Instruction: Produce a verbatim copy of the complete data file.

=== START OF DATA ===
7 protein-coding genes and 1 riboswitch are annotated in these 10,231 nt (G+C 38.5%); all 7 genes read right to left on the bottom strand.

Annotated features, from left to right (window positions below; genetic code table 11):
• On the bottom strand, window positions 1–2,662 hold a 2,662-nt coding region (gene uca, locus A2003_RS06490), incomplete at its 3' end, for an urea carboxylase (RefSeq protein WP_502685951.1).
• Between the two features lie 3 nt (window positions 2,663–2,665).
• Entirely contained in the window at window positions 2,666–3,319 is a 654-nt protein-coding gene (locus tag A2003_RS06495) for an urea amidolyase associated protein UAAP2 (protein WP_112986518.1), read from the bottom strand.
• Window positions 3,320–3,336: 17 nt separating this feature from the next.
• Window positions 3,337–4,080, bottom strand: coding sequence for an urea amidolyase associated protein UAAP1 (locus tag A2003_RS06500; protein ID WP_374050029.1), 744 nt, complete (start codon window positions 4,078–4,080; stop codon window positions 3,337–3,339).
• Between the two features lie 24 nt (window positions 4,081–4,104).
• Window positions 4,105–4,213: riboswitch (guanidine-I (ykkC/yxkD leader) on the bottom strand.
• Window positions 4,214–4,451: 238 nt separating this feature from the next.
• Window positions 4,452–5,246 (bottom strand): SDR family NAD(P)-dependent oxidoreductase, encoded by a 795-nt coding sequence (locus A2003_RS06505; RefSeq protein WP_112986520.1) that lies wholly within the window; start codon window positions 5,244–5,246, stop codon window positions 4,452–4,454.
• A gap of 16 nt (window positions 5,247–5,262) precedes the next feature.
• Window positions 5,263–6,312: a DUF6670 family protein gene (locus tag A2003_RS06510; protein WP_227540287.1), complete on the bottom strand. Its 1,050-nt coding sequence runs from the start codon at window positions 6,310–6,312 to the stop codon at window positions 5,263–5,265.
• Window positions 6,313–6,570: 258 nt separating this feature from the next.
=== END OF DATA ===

7 protein-coding genes and 1 riboswitch are annotated in these 10,231 nt (G+C 38.5%); all 7 genes read right to left on the bottom strand.

Annotated features, from left to right (window positions below; genetic code table 11):
• On the bottom strand, window positions 1–2,662 hold a 2,662-nt coding region (gene uca, locus A2003_RS06490), incomplete at its 3' end, for an urea carboxylase (RefSeq protein WP_502685951.1).
• Between the two features lie 3 nt (window positions 2,663–2,665).
• Entirely contained in the window at window positions 2,666–3,319 is a 654-nt protein-coding gene (locus tag A2003_RS06495) for an urea amidolyase associated protein UAAP2 (protein WP_112986518.1), read from the bottom strand.
• Window positions 3,320–3,336: 17 nt separating this feature from the next.
• Window positions 3,337–4,080, bottom strand: coding sequence for an urea amidolyase associated protein UAAP1 (locus tag A2003_RS06500; protein ID WP_374050029.1), 744 nt, complete (start codon window positions 4,078–4,080; stop codon window positions 3,337–3,339).
• Between the two features lie 24 nt (window positions 4,081–4,104).
• Window positions 4,105–4,213: riboswitch (guanidine-I (ykkC/yxkD leader) on the bottom strand.
• Window positions 4,214–4,451: 238 nt separating this feature from the next.
• Window positions 4,452–5,246 (bottom strand): SDR family NAD(P)-dependent oxidoreductase, encoded by a 795-nt coding sequence (locus A2003_RS06505; RefSeq protein WP_112986520.1) that lies wholly within the window; start codon window positions 5,244–5,246, stop codon window positions 4,452–4,454.
• A gap of 16 nt (window positions 5,247–5,262) precedes the next feature.
• Window positions 5,263–6,312: a DUF6670 family protein gene (locus tag A2003_RS06510; protein WP_227540287.1), complete on the bottom strand. Its 1,050-nt coding sequence runs from the start codon at window positions 6,310–6,312 to the stop codon at window positions 5,263–5,265.
• Window positions 6,313–6,570: 258 nt separating this feature from the next.